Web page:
Return to Ukraine: This feature is part of an original Milwaukee Independent editorial series that recorded news from areas across Ukraine, including Milwaukee's sister city of Irpin, from June to July of 2023. It was the second time in the span of a year that the award-winning Wisconsin news organization traveled to the country during the war. The purpose of this journalism project was to document a humanitarian aid mission by the Milwaukee-based nonprofit, Friends of Be an Angel, and report about conditions 17 months after Russia's brutal full-scale invasion.

I have spent my life only hearing about places that embodied Jewish culture or history, like Jerusalem after Israel became a Jewish state or Kraków when the city’s name was synonymous with Nazi concentration camps. Within the past year, I have visited both locations for the first time in my life.

While planning the logistics for my first photojournalism assignment to Milwaukee’s Sister City of Irpin after its liberation from Russian occupation, I had two routes from Poland to consider. No commercial airlines were allowed to fly into Ukraine, so I would have to land in either Warsaw or Kraków and then travel by land.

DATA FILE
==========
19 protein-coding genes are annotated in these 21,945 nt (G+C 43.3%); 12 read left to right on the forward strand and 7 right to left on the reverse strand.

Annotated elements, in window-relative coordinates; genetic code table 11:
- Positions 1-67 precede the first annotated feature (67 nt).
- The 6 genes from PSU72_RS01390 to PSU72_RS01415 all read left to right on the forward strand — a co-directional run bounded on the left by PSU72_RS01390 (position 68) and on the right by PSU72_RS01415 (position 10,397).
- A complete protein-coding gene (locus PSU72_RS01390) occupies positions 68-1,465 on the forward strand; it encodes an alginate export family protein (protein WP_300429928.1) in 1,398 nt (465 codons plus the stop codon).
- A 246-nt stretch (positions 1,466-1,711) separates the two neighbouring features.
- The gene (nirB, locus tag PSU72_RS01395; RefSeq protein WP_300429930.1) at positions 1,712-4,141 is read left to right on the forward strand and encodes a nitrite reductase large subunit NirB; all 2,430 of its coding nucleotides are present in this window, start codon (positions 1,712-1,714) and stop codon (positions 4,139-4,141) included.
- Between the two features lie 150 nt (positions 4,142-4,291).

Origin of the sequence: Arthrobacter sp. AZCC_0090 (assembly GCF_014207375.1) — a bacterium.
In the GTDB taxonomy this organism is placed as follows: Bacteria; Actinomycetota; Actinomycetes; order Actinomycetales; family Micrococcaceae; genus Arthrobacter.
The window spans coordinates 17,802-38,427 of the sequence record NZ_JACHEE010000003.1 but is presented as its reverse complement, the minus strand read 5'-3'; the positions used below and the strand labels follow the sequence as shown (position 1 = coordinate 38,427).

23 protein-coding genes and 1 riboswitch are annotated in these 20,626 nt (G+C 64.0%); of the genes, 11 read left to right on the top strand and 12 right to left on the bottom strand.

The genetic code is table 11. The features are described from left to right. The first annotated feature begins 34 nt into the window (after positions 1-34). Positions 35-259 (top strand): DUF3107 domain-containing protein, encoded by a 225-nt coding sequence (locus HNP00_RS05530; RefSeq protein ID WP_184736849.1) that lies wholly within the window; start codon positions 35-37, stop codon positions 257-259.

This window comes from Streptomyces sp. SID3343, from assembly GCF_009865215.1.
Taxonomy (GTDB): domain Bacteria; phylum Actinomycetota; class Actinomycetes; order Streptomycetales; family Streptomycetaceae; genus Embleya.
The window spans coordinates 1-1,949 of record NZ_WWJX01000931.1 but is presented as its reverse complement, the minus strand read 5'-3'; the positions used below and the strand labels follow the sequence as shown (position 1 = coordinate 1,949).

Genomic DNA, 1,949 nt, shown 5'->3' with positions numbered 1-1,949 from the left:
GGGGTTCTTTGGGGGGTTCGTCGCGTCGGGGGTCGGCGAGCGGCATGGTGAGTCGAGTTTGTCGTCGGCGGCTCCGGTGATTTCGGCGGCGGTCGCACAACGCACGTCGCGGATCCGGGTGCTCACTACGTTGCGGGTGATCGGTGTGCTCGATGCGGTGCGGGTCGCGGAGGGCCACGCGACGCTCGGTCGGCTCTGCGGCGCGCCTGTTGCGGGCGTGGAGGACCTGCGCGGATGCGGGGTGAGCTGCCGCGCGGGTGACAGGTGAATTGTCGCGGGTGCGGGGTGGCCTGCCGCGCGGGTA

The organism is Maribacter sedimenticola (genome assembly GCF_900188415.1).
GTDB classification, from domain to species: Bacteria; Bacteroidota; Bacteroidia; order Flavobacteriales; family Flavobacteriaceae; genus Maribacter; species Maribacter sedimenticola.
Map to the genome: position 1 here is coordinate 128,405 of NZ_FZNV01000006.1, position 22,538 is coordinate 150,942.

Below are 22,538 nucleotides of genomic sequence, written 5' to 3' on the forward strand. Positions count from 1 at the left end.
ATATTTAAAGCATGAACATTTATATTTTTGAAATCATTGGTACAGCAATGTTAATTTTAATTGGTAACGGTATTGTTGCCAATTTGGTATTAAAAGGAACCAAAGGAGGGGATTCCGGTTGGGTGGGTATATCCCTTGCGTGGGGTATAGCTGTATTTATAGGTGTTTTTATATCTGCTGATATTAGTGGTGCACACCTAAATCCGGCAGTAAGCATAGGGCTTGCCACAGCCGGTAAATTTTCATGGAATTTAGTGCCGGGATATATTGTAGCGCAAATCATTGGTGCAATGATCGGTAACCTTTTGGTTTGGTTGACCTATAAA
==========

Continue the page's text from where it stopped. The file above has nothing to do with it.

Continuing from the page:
As the capital of Poland, Warsaw was an appealing option. But Kraków was a place that I had heard about for as long as I can remember. Ultimately, my choice was dictated because of the best route to Lviv. Kraków was the better option.

I had the ambitious idea to set aside a day at the end of my assignment in Ukraine to stay longer in Kraków, so I could visit the Auschwitz-Birkenau concentration camp. But I later prioritized spending that extra time in Ukraine.

For my second assignment, embedded with a delegation from the Milwaukee-based humanitarian organization Friends of Be an Angel, I would be spending more than double my previous time in Ukraine. The approach to travel was also divided into stages, instead of my straight-in “non-stop” approach which allowed me to do more in less time.

That afforded me to consider an Auschwitz visit at the beginning or end of the new journey, since I would be in Poland for a day coming and going. After researching Auschwitz, I understood that arriving in June and leaving in July would put me in the middle of the prime tourist season.

For time and sensibilities, I abandoned the idea to attempt a visit before crossing into Ukraine. There was no quick way in and out of visiting a death camp, and the idea of being jostled around by throngs of tourists was not the solemn mood I wanted as my first impression.